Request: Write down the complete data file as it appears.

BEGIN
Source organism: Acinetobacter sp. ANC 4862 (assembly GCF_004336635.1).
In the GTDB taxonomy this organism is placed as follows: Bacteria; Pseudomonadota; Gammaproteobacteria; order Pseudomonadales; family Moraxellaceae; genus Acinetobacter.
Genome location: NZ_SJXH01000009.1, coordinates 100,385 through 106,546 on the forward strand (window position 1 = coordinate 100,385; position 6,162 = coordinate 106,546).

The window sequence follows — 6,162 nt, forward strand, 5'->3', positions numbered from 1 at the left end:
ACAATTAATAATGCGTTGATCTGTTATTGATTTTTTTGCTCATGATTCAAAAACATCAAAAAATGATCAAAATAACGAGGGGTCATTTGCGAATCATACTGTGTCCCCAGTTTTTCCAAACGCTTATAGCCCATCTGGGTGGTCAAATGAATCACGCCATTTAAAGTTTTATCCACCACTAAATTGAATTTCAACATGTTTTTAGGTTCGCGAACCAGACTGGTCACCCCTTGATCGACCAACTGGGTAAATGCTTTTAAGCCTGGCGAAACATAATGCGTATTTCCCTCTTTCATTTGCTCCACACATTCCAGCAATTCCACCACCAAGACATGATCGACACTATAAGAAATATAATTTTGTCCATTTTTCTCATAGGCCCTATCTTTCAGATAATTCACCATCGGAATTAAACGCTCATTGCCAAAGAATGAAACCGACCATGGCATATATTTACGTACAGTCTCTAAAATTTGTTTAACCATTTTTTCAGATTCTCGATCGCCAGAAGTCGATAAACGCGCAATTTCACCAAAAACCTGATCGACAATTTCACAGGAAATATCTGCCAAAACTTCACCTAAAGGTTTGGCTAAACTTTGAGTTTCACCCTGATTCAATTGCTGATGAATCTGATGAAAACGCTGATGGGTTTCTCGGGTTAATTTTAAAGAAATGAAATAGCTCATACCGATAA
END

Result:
Source organism: Acinetobacter sp. ANC 4862 (assembly GCF_004336635.1).
In the GTDB taxonomy this organism is placed as follows: Bacteria; Pseudomonadota; Gammaproteobacteria; order Pseudomonadales; family Moraxellaceae; genus Acinetobacter.
Genome location: NZ_SJXH01000009.1, coordinates 100,385 through 106,546 on the forward strand (window position 1 = coordinate 100,385; position 6,162 = coordinate 106,546).

The window sequence follows — 6,162 nt, forward strand, 5'->3', positions numbered from 1 at the left end:
ACAATTAATAATGCGTTGATCTGTTATTGATTTTTTTGCTCATGATTCAAAAACATCAAAAAATGATCAAAATAACGAGGGGTCATTTGCGAATCATACTGTGTCCCCAGTTTTTCCAAACGCTTATAGCCCATCTGGGTGGTCAAATGAATCACGCCATTTAAAGTTTTATCCACCACTAAATTGAATTTCAACATGTTTTTAGGTTCGCGAACCAGACTGGTCACCCCTTGATCGACCAACTGGGTAAATGCTTTTAAGCCTGGCGAAACATAATGCGTATTTCCCTCTTTCATTTGCTCCACACATTCCAGCAATTCCACCACCAAGACATGATCGACACTATAAGAAATATAATTTTGTCCATTTTTCTCATAGGCCCTATCTTTCAGATAATTCACCATCGGAATTAAACGCTCATTGCCAAAGAATGAAACCGACCATGGCATATATTTACGTACAGTCTCTAAAATTTGTTTAACCATTTTTTCAGATTCTCGATCGCCAGAAGTCGATAAACGCGCAATTTCACCAAAAACCTGATCGACAATTTCACAGGAAATATCTGCCAAAACTTCACCTAAAGGTTTGGCTAAACTTTGAGTTTCACCCTGATTCAATTGCTGATGAATCTGATGAAAACGCTGATGGGTTTCTCGGGTTAATTTTAAAGAAATGAAATAGCTCATACCGATAA